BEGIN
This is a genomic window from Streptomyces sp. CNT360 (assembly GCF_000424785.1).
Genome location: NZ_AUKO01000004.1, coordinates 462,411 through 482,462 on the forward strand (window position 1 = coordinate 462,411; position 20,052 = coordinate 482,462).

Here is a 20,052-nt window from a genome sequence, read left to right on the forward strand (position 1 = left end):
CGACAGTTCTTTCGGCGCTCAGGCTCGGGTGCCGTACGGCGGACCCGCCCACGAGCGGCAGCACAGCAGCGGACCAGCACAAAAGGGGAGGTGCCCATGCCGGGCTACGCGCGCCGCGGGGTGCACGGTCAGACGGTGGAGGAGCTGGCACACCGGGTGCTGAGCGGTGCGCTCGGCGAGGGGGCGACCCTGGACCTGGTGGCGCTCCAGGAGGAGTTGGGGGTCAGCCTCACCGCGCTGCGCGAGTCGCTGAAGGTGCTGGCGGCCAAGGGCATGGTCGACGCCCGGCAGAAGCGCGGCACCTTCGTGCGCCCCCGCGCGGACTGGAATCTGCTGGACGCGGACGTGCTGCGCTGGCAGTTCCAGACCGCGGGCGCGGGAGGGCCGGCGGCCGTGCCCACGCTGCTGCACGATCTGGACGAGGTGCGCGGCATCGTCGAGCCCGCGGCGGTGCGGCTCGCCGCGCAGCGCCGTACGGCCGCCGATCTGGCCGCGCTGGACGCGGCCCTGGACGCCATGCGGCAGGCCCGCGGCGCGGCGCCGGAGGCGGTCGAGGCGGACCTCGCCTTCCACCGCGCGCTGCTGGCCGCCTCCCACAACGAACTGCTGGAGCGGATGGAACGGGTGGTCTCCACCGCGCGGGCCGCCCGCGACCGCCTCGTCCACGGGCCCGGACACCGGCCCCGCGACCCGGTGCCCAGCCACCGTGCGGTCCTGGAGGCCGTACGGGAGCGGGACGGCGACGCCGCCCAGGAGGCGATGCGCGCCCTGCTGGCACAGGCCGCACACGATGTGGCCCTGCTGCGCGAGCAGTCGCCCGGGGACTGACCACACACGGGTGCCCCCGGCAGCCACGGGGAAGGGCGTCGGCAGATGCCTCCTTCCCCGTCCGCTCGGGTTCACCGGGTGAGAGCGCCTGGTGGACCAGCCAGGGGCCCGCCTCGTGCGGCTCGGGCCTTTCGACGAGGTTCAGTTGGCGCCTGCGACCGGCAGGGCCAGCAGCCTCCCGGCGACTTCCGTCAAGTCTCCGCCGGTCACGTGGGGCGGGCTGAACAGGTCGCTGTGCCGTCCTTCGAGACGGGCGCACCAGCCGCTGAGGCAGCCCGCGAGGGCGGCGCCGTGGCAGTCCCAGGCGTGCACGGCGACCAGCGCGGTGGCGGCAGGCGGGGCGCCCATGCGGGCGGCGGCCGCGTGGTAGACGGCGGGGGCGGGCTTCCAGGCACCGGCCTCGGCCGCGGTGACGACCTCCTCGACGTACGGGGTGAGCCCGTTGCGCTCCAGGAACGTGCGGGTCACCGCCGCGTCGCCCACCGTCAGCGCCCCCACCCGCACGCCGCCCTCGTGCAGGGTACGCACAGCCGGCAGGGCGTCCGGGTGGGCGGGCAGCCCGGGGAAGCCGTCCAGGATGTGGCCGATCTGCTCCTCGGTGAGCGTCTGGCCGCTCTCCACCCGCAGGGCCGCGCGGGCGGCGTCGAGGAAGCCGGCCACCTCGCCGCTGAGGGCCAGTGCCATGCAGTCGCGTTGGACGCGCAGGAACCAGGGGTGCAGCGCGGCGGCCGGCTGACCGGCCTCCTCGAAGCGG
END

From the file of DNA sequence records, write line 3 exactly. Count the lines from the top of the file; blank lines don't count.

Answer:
Here is a 20,052-nt window from a genome sequence, read left to right on the forward strand (position 1 = left end):